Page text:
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Monday, December 11, 2017

Caution: Sexual Harassment in the Workplace -

Given the many high profile cases in the media over the past several months, it is crucial for any business to understand its responsibility to prevent sexual harassment in the workplace. However, most people do not know what constitutes sexual harassment. Some assume it applies only to behavior between people of the opposite sex. However, this is not true...sexual harassment can be found in same sex behavior. 

Generally, sexual harassment is deemed to be a form of sex discrimination under Title VII of the Civil Rights of 1964 (Title VII), and most states have far stricter laws in place designed to prevent harassment.

There are two types of sexual harassment: quid pro quo ("this for that") and hostile work environment.

  • Quid pro quo - This occurs when an employer, most often a person in a position of authority, demands sexual favors in exchange for a job or any other benefit of employment including promotions, bonuses and raises. An employee who is fired, disciplined, or given a poor performance evaluation, for refusing a sexual advance may be the victim of this form of harassment.
  • Hostile work environment - This involves an employee being subjected to a pattern of unwelcome conduct, such as comments or visual displays, that is severe or pervasive enough to create a distressing work environment and alter the conditions of employment.

Under federal law and most (but not all) state statutes, In order to have grounds for a claim the employee must demonstrate that he or she believed the conduct was offensive or hostile. It is also necessary to show that a reasonable person in the same position would believe the conduct was hostile. Finally, the employee must prove that he or she complained to a supervisor or someone else in a position of authority and that the employer failed to take action to stop the harassment.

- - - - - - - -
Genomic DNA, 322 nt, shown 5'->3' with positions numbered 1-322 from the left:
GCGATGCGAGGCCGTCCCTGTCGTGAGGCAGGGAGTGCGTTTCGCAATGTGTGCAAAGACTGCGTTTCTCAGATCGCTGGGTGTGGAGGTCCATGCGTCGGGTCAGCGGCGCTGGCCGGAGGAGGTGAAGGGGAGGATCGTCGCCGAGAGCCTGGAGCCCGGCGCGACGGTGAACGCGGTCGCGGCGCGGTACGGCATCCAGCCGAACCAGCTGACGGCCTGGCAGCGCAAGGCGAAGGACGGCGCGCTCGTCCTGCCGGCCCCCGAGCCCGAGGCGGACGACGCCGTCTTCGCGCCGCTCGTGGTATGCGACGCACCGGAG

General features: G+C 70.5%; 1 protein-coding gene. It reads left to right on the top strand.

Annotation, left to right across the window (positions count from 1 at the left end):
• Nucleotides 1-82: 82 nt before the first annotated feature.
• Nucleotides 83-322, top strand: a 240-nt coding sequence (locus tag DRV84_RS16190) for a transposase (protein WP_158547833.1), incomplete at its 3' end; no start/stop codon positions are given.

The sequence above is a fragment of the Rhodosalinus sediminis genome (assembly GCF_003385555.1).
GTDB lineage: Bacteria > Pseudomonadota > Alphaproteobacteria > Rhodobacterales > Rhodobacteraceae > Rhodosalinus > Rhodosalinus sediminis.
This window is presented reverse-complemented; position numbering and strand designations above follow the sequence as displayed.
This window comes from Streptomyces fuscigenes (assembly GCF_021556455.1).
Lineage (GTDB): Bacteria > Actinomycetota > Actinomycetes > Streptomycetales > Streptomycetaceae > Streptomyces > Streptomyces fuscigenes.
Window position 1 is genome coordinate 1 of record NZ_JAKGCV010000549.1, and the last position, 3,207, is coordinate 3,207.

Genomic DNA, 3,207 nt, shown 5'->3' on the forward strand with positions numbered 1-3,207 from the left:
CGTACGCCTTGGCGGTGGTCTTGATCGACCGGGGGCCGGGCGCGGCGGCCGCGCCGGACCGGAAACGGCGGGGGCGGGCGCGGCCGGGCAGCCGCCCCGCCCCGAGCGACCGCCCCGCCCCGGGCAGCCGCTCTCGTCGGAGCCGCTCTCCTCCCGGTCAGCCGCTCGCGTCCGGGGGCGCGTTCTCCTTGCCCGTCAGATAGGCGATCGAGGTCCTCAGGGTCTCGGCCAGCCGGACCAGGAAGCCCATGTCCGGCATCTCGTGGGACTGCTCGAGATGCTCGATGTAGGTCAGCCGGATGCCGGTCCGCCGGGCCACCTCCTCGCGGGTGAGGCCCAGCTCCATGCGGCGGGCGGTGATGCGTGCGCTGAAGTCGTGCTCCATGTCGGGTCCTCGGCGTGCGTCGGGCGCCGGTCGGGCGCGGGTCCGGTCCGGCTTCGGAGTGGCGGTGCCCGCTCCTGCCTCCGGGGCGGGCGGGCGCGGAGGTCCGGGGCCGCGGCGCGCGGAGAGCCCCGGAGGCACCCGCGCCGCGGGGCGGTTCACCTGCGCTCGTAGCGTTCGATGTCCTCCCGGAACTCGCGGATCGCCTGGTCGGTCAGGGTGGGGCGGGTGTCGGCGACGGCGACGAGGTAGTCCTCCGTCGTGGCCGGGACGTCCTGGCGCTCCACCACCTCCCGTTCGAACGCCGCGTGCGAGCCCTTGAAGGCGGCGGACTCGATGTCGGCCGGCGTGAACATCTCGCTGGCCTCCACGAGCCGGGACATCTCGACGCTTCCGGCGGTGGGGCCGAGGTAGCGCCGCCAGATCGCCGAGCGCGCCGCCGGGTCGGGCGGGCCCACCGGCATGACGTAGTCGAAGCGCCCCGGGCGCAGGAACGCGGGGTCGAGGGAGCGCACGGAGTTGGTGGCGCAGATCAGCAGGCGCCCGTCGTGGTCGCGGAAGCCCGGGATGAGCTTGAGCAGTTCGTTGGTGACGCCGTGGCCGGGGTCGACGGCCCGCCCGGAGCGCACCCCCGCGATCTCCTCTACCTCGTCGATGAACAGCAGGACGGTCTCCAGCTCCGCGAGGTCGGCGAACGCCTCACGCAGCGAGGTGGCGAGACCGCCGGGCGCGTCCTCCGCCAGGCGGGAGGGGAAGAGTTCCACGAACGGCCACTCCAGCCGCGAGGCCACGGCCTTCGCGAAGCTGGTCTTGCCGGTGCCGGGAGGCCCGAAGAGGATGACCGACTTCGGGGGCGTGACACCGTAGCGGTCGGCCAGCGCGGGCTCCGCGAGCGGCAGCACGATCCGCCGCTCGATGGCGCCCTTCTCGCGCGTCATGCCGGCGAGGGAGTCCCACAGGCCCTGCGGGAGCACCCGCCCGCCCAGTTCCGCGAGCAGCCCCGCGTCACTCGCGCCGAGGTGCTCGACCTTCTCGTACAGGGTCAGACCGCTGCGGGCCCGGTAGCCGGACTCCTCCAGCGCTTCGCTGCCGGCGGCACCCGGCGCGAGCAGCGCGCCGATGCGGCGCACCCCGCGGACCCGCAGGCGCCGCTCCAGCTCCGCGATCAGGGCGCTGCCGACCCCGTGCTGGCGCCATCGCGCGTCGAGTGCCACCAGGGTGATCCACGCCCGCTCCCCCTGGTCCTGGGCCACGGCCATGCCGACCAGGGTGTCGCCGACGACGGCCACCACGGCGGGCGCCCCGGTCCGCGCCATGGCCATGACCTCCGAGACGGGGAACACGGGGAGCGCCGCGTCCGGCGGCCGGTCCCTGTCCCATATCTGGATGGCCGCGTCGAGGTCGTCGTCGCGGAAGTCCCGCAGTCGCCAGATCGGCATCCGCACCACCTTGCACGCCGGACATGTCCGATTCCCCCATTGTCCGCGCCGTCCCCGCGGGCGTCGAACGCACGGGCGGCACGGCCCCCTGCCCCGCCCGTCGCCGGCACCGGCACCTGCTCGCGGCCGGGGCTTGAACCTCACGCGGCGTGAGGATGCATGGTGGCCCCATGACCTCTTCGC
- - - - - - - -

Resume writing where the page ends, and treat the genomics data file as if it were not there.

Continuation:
Before filing a federal lawsuit, the employee must file a complaint with the Equal Employment Opportunity Commission (EEOC). This is referred to as "exhausting administrative remedies" and is required if the employee wants to avail him or herself of protections afforded by federal law. If the matter is not resolved at the EEOC level, a "right to sue" letter is issued and a civil lawsuit can then be filed.

State laws may differ. For example, in New Jersey under the Law Against Discrimination (LAD), an employee can file a sexual harassment lawsuit in state court without first filing a complaint with the New Jersey Division on Civil Rights. Attorneys often recommend doing so as the remedies available under the NJ LAD may be better than under federal law or the employer may not be covered by federal law because it has too few employees.

In short, all employees have a right to a workplace that is free from sexual harassment. It is crucial for any business to establish policies to prevent such conduct, and institute procedures to address any employee concerns. Ultimately sexual harassment is bad for business because it can create a toxic work environment that adversely impacts employee morale. Moreover, a lawsuit can not only lead to a costly settlement, but also damage a company's reputation.

If you believe you are the victim of sexual harassment or any form of discrimination on the basis of your gender, gender identity, or sexual orientation, do not wait and hope "it will go away" on its own. Contact an employment law firm, such as The Law Office of Randall P. Brett, to discuss your situation and what can be done.

If you are an employer, do not tolerate any form of harassment, whether sexual or not (including bullying). Contact an experienced employment law firm, such as The Law Office of Randall P. Brett, to review your policies and procedures and provide guidance regarding permissible supervisor behavior and management responsibilities. 


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